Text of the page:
Featured, Health Policy, Journeys in Education, Mental Health and Wellness

Pursuing Medicine as a Chinese-American in the Time of COVID-19

My uncle’s voice over the phone was laced with worry as he described how his family, including his daughter and newborn grandson, would be quarantined under Wuhan’s citywide lockdown within 24 hours. Soon enough, I knew we would be facing the same crisis.

When the United States reported its first cases, I had hoped our leaders would implement proactive precautions. Instead, I was dismayed to see lethargy and denial. As government officials downplayed the crisis, my hospital’s leadership initially forbade our staff from wearing personal protective equipment (PPE) for fear of exacerbating public anxiety. Though I complied, I also respectfully advocated for the installation of protective plexiglass barriers which were approved by management. 

As the United States’ cases spiked and masks in the clinic became mandatory, the nation gradually implemented lockdowns, and my family and I noticed another infection emerge. Formerly friendly patients and neighbors became cold and suspicious. On social media, people joked about Chinese hygiene and diets; in time, these jokes flared into hostility towards Asian-Americans. In public, strangers yelling racial slurs and “go back to China” became more common. Most disturbingly, I watched the news cycle air scene after scene of vulnerable Asian-Americans being robbed, beaten and murdered for the features of their face and the color of their skin. 

With my family and people’s safety in jeopardy, it felt easy to sink into anger, sadness and cynicism. I often found myself sitting alone in my apartment asking myself: Why am I pursuing a career to care for people in a society that portrays me as little more than a walking virus? However, I also witnessed a surge in compassion and resilience.

In the clinic, my teammates and I provided emergent ophthalmic care, screened visitors and enforced safety protocols. Together, we convinced fearful families to seek follow-up care, shouldered expanded responsibilities amidst staffing cuts and maintained courtesy and empathy as we negotiated with parents who were adamantly opposed to masks and visitor regulations. As I witnessed my colleagues commit to patient care while adapting to sudden policy changes, essential supply shortages and mass layoffs, I emulated their dedication. Meanwhile, my fellow volunteers and I found opportunities to continue mentoring immigrant and refugee youths through video chat sessions. Throughout the country, I also watched with hope as communities from diverse ethnic backgrounds rallied together to protest, advocate and galvanize Americans through three simple and powerful words: Stop Asian Hate. Through my care team and community, I watched how people overcame fear and hatred with hope and kindness. I was inspired to follow their example.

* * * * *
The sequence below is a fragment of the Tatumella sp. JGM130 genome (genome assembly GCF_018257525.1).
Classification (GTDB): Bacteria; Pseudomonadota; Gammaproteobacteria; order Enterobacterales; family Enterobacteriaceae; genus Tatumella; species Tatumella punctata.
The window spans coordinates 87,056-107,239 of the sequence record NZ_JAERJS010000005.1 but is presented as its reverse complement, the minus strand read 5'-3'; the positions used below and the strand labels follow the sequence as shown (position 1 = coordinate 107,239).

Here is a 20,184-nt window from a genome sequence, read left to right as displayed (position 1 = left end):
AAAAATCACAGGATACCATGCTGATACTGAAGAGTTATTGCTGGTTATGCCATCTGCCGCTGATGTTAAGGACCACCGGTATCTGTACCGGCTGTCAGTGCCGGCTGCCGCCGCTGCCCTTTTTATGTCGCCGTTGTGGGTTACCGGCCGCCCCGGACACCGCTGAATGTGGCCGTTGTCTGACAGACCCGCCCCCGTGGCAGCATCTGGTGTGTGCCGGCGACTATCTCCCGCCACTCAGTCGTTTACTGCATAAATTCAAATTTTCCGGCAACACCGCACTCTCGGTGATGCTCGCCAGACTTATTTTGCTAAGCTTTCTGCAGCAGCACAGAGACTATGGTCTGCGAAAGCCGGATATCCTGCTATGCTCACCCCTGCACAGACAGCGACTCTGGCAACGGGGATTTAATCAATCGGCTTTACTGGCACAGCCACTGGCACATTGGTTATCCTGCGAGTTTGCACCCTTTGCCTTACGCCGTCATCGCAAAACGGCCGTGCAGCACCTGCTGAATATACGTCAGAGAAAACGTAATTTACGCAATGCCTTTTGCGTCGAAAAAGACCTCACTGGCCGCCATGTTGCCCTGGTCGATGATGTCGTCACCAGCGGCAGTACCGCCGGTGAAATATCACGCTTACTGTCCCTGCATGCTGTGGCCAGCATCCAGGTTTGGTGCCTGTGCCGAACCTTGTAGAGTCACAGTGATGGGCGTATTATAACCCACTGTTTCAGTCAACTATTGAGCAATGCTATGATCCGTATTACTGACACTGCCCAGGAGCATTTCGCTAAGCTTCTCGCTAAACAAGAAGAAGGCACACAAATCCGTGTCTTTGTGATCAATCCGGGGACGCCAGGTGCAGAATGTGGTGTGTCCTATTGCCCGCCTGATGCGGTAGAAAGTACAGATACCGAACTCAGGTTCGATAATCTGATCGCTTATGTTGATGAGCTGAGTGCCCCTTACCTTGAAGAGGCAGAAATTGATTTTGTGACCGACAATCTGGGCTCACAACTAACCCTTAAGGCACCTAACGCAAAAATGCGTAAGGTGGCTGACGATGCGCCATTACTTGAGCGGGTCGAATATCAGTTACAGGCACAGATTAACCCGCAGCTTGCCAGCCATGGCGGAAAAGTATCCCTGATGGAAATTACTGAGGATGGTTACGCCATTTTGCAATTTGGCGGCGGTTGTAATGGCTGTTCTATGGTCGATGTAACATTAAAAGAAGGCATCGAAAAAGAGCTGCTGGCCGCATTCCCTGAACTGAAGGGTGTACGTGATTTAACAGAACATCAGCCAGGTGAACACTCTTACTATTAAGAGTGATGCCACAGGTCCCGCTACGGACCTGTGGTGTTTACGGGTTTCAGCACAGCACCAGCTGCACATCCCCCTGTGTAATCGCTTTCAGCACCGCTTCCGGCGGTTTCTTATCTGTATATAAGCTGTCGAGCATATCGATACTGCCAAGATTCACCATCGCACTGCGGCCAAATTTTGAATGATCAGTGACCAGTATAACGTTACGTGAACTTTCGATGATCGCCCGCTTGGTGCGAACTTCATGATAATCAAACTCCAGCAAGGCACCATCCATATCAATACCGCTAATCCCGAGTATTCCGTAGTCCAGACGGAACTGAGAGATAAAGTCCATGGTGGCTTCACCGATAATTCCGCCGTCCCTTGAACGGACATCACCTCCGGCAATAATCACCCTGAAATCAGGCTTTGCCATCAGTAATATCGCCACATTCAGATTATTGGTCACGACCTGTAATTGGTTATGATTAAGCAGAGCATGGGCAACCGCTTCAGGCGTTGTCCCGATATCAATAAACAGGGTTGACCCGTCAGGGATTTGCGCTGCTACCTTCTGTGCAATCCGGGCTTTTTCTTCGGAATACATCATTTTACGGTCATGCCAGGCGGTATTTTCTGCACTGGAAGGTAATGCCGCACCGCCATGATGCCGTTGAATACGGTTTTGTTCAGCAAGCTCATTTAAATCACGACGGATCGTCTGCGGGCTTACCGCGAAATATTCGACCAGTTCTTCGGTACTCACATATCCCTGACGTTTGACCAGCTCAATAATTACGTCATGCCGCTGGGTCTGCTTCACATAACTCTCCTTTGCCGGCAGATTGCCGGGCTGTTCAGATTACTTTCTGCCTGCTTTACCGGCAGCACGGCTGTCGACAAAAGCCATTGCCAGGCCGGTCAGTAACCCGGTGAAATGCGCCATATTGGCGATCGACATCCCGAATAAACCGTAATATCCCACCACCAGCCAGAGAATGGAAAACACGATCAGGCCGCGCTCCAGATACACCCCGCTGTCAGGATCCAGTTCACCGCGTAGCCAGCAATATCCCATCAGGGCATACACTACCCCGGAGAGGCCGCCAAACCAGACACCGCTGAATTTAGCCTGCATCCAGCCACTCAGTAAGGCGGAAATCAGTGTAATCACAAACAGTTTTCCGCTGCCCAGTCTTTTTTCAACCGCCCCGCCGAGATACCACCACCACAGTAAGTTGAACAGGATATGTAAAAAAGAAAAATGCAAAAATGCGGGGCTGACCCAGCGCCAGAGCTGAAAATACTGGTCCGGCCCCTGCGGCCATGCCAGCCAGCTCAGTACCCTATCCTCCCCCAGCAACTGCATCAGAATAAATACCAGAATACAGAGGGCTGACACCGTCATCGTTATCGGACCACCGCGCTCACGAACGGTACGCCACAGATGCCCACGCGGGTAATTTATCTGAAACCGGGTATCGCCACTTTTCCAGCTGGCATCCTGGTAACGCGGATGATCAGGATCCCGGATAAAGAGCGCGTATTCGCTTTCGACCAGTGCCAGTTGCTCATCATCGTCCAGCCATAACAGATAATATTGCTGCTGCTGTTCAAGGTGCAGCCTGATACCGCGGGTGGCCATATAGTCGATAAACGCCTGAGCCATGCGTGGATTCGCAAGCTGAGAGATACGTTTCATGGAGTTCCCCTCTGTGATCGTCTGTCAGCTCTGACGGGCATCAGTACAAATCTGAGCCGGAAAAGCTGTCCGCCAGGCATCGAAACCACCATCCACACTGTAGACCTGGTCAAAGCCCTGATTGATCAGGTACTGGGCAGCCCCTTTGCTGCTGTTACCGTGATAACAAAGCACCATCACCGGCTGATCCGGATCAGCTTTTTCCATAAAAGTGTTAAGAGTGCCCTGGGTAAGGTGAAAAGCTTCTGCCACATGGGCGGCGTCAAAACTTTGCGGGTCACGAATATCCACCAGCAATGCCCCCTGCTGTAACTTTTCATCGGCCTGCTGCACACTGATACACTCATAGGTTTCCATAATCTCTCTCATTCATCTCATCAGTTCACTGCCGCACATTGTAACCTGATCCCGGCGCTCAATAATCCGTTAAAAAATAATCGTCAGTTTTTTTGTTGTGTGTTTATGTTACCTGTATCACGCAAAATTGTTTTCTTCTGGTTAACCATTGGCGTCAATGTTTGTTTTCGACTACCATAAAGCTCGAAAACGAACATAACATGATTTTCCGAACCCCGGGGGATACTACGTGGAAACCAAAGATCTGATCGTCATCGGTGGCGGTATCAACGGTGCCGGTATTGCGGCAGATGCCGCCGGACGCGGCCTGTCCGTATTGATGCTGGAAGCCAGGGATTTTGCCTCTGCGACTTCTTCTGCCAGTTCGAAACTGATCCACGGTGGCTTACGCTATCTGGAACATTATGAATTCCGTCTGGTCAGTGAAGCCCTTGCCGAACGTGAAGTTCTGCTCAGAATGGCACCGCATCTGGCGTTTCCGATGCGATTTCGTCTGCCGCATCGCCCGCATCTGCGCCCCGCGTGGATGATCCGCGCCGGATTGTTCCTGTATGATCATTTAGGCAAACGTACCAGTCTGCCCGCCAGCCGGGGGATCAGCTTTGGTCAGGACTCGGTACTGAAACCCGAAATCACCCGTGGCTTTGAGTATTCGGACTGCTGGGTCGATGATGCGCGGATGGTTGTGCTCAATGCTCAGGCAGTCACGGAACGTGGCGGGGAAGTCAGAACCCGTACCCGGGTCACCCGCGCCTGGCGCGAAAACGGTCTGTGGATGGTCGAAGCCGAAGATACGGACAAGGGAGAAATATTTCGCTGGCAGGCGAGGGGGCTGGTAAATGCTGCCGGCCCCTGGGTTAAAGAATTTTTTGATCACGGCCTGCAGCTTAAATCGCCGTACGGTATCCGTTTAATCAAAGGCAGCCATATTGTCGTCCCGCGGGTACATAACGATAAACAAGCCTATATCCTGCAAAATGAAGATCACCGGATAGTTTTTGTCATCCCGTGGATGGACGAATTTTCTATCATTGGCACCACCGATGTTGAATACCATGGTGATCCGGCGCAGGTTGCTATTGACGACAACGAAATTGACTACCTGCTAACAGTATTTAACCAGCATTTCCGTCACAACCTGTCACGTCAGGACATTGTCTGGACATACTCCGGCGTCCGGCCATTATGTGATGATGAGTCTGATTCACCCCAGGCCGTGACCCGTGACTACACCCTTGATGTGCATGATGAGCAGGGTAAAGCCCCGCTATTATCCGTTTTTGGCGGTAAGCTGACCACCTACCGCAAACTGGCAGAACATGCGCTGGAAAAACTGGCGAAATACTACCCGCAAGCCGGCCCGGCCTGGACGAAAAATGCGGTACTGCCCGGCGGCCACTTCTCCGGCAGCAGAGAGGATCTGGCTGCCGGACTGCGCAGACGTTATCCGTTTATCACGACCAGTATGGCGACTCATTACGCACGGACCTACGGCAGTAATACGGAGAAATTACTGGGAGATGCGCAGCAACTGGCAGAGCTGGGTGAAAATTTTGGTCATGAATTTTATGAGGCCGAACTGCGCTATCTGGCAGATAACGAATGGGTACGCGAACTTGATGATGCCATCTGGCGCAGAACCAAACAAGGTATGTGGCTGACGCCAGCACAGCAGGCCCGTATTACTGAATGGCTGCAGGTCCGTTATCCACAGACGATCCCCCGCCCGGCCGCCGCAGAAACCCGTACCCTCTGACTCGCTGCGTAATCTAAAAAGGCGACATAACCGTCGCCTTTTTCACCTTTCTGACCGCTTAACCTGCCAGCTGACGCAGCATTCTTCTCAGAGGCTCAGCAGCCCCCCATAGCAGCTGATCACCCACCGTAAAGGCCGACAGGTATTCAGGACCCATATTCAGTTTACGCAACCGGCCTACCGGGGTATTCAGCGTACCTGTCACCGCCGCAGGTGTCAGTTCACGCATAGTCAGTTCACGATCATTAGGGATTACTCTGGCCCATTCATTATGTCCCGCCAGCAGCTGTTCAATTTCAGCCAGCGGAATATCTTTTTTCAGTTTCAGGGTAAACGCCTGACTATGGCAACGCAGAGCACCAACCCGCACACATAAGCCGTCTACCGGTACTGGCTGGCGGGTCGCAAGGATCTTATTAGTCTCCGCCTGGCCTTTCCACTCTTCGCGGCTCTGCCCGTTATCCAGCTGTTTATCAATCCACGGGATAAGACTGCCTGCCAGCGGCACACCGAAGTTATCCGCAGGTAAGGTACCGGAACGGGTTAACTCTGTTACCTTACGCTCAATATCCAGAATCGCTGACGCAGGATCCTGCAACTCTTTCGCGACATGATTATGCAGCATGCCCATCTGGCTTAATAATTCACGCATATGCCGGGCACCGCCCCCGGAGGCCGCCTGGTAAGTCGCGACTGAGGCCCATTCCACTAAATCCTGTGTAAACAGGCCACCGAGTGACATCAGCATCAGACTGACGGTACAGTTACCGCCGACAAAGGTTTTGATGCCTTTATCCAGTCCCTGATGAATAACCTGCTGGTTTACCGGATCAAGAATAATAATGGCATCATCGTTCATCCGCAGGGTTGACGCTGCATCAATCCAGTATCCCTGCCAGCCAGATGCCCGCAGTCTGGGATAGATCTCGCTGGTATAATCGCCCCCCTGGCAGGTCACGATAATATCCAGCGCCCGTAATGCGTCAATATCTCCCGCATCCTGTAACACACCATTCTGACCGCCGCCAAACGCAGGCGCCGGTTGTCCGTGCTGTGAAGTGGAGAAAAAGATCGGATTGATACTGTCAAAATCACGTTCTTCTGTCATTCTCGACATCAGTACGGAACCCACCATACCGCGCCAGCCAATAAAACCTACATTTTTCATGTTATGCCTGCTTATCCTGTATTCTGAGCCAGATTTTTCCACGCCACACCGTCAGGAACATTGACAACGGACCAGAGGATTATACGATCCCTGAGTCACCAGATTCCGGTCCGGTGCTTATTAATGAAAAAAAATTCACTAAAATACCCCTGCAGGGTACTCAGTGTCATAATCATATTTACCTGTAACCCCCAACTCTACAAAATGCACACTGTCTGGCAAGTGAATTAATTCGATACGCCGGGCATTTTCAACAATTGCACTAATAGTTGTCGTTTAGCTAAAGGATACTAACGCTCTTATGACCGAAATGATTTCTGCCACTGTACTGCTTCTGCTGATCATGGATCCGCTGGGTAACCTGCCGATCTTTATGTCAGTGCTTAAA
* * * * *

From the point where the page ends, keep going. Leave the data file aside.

Disease, social unrest, economic instability and political turmoil continue to engulf our country. However, my colleagues and loved ones have instilled in me the drive to care and advocate for those in need even in the face of daunting obstacles. I have looked to the helpers, felt honored to serve within their ranks and reinforced my desire to contribute to the best of my ability as I continue my medical education.

Image credit: Woman in yellow pants by Jason Leung from Unsplash 

Henry Zou Henry Zou (1 Posts)

Medical Student Contributing Writer

Michigan State University College of Human Medicine

Henry Zou is a member of the Michigan State University College of Human Medicine Class of 2025. He is currently interested in dermatology and ophthalmology. In his free time, Henry enjoys reading, working out and nerding out about world history.